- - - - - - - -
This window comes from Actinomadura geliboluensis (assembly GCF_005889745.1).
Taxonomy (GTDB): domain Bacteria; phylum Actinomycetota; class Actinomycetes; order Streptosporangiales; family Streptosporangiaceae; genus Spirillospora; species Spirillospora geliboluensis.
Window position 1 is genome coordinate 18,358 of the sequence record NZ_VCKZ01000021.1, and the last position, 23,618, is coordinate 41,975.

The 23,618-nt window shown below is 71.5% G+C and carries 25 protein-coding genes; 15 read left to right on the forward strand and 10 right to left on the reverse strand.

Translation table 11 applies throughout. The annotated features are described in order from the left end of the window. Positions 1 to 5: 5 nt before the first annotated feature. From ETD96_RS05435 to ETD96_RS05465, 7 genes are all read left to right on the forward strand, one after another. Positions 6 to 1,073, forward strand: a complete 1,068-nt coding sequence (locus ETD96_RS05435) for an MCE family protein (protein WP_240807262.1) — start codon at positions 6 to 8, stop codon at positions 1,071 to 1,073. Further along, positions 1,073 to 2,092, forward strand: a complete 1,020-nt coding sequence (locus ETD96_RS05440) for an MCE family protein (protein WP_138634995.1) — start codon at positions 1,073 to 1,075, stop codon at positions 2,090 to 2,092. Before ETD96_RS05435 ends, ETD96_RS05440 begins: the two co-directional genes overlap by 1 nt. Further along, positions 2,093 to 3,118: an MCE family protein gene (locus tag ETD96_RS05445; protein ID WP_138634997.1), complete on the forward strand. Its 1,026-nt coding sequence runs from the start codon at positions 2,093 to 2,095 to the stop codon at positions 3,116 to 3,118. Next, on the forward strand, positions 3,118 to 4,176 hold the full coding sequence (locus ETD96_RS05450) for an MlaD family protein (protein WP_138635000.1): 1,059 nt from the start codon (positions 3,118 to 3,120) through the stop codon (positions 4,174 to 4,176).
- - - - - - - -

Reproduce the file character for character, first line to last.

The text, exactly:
This window comes from Actinomadura geliboluensis (assembly GCF_005889745.1).
Taxonomy (GTDB): domain Bacteria; phylum Actinomycetota; class Actinomycetes; order Streptosporangiales; family Streptosporangiaceae; genus Spirillospora; species Spirillospora geliboluensis.
Window position 1 is genome coordinate 18,358 of the sequence record NZ_VCKZ01000021.1, and the last position, 23,618, is coordinate 41,975.

The 23,618-nt window shown below is 71.5% G+C and carries 25 protein-coding genes; 15 read left to right on the forward strand and 10 right to left on the reverse strand.

Translation table 11 applies throughout. The annotated features are described in order from the left end of the window. Positions 1 to 5: 5 nt before the first annotated feature. From ETD96_RS05435 to ETD96_RS05465, 7 genes are all read left to right on the forward strand, one after another. Positions 6 to 1,073, forward strand: a complete 1,068-nt coding sequence (locus ETD96_RS05435) for an MCE family protein (protein WP_240807262.1) — start codon at positions 6 to 8, stop codon at positions 1,071 to 1,073. Further along, positions 1,073 to 2,092, forward strand: a complete 1,020-nt coding sequence (locus ETD96_RS05440) for an MCE family protein (protein WP_138634995.1) — start codon at positions 1,073 to 1,075, stop codon at positions 2,090 to 2,092. Before ETD96_RS05435 ends, ETD96_RS05440 begins: the two co-directional genes overlap by 1 nt. Further along, positions 2,093 to 3,118: an MCE family protein gene (locus tag ETD96_RS05445; protein ID WP_138634997.1), complete on the forward strand. Its 1,026-nt coding sequence runs from the start codon at positions 2,093 to 2,095 to the stop codon at positions 3,116 to 3,118. Next, on the forward strand, positions 3,118 to 4,176 hold the full coding sequence (locus ETD96_RS05450) for an MlaD family protein (protein WP_138635000.1): 1,059 nt from the start codon (positions 3,118 to 3,120) through the stop codon (positions 4,174 to 4,176).